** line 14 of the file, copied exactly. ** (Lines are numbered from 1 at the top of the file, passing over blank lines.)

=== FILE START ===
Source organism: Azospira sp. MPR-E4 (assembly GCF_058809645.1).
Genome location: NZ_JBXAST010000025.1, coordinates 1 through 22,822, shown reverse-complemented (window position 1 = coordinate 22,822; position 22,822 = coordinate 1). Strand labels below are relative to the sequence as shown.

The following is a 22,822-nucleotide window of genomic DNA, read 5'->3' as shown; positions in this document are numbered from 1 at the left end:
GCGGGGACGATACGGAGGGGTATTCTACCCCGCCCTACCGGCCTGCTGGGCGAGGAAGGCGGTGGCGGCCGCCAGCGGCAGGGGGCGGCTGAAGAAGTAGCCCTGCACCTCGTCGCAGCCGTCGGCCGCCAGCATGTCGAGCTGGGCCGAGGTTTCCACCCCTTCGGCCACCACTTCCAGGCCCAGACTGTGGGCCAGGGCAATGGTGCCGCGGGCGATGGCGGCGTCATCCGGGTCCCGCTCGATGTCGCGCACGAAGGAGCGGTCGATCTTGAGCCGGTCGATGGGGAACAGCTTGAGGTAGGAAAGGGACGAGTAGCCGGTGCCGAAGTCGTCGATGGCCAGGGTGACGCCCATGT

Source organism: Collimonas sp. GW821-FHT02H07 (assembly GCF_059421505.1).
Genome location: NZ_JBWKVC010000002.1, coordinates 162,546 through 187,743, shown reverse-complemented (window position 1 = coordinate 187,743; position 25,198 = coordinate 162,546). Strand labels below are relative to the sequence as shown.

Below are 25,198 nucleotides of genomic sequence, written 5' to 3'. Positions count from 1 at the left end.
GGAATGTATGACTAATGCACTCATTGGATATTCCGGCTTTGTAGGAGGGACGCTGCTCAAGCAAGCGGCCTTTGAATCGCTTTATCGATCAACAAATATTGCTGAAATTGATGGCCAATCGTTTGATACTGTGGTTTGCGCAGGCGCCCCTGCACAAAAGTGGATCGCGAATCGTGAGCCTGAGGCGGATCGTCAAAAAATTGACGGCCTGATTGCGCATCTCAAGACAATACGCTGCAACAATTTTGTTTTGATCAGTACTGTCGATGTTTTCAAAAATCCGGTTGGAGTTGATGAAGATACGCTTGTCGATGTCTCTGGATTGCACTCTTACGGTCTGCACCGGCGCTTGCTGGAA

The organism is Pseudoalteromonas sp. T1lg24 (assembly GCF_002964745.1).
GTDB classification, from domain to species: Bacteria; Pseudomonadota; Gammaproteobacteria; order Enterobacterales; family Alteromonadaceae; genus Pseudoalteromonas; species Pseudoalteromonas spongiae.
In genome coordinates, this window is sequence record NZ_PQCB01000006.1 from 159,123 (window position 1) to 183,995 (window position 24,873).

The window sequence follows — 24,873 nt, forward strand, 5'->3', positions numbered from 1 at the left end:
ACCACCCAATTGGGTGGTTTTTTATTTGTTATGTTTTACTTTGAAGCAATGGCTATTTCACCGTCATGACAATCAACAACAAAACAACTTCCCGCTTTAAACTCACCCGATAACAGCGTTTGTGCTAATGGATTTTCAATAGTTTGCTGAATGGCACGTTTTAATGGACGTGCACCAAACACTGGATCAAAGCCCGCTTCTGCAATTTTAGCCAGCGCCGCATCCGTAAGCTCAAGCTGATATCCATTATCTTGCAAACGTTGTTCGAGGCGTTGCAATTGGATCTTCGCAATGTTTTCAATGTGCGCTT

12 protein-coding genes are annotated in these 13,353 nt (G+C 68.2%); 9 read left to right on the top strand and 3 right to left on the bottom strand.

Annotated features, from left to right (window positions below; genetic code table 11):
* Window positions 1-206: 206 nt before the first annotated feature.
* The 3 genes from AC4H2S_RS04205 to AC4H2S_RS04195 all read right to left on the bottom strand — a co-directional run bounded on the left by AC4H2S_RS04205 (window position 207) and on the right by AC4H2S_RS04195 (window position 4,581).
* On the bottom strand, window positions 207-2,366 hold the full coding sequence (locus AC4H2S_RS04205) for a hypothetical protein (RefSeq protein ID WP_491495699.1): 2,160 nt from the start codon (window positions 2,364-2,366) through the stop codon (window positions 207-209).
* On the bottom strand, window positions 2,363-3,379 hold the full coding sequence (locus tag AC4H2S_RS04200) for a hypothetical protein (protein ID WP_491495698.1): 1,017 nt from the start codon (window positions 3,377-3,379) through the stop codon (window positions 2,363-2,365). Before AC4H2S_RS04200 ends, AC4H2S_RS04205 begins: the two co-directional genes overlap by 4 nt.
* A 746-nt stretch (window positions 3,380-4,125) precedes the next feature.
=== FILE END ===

12 protein-coding genes are annotated in these 13,353 nt (G+C 68.2%); 9 read left to right on the top strand and 3 right to left on the bottom strand.